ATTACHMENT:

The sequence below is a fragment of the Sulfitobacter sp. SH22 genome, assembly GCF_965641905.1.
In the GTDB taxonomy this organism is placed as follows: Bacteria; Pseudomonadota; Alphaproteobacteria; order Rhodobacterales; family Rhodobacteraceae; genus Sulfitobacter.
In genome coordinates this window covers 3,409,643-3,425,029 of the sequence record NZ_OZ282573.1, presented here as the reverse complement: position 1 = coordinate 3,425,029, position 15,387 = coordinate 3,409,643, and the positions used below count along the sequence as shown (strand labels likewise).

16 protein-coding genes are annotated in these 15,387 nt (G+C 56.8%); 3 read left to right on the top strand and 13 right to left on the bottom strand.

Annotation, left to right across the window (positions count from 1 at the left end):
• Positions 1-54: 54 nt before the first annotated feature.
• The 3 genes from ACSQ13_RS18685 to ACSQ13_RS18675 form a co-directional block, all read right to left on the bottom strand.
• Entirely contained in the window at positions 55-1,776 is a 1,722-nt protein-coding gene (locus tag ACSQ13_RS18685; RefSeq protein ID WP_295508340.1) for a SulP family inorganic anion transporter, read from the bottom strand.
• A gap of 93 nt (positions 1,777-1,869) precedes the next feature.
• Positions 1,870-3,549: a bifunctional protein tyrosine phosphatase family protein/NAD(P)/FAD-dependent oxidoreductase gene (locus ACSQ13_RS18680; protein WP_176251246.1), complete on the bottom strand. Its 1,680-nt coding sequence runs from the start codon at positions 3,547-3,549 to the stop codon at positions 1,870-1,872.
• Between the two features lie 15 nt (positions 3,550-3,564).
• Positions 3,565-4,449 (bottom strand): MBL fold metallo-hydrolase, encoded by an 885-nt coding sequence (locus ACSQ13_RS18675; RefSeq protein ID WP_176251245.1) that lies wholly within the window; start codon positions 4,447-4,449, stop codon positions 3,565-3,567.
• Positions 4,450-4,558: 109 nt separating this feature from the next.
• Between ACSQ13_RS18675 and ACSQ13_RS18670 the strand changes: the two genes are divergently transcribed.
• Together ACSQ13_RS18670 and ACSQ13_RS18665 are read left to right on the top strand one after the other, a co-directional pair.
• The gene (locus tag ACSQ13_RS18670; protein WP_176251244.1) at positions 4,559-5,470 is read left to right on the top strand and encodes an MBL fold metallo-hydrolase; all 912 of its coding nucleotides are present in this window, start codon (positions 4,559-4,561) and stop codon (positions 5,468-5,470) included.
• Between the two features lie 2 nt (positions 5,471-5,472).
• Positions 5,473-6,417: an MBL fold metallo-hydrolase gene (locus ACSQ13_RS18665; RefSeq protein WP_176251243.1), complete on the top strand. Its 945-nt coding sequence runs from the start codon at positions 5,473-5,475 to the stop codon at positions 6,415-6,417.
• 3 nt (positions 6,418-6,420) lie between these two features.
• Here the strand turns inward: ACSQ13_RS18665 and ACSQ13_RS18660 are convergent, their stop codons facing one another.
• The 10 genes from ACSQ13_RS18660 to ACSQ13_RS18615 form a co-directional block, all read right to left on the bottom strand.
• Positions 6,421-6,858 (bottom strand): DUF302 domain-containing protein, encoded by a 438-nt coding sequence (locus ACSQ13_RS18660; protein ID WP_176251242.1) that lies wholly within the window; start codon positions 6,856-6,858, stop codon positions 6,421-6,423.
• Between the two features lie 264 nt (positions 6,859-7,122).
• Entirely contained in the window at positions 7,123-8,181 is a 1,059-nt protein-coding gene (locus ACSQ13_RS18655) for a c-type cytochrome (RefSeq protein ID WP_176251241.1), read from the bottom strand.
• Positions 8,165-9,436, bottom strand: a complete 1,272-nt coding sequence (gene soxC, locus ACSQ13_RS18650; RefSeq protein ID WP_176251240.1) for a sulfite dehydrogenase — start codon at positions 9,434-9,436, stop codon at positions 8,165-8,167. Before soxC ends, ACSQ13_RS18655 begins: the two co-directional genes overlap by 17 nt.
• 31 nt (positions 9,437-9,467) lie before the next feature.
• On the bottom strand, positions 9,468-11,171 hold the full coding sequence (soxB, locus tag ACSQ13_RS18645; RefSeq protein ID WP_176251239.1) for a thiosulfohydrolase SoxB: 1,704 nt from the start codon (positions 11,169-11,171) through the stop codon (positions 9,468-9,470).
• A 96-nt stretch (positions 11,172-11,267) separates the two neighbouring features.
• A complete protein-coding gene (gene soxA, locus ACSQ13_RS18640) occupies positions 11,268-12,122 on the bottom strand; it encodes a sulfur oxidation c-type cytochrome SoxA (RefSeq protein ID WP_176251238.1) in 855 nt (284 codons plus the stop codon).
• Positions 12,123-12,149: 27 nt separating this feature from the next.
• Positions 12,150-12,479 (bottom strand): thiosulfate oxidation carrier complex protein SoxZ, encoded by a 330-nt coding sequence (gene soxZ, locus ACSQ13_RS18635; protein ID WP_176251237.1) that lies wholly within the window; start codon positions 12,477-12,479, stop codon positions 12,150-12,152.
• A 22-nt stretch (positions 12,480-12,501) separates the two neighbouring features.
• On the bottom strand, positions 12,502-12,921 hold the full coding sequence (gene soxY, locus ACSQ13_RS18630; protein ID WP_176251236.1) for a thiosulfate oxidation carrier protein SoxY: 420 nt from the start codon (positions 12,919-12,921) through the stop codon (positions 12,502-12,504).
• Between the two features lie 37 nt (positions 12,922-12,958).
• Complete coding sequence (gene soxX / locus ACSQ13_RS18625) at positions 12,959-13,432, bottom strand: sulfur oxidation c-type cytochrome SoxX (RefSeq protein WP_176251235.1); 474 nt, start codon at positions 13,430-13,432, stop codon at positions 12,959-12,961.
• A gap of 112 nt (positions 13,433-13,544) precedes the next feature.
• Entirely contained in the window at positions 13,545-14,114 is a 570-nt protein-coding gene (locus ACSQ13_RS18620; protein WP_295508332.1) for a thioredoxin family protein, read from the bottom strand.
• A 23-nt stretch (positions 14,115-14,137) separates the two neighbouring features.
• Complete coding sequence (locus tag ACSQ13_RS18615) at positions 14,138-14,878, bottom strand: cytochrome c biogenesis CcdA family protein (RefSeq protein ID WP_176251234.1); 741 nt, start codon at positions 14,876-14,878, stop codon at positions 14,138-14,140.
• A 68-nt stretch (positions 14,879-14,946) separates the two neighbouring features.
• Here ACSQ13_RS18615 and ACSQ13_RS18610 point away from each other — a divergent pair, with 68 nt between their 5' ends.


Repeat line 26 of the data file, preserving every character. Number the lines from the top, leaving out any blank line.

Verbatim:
• 31 nt (positions 9,437-9,467) lie before the next feature.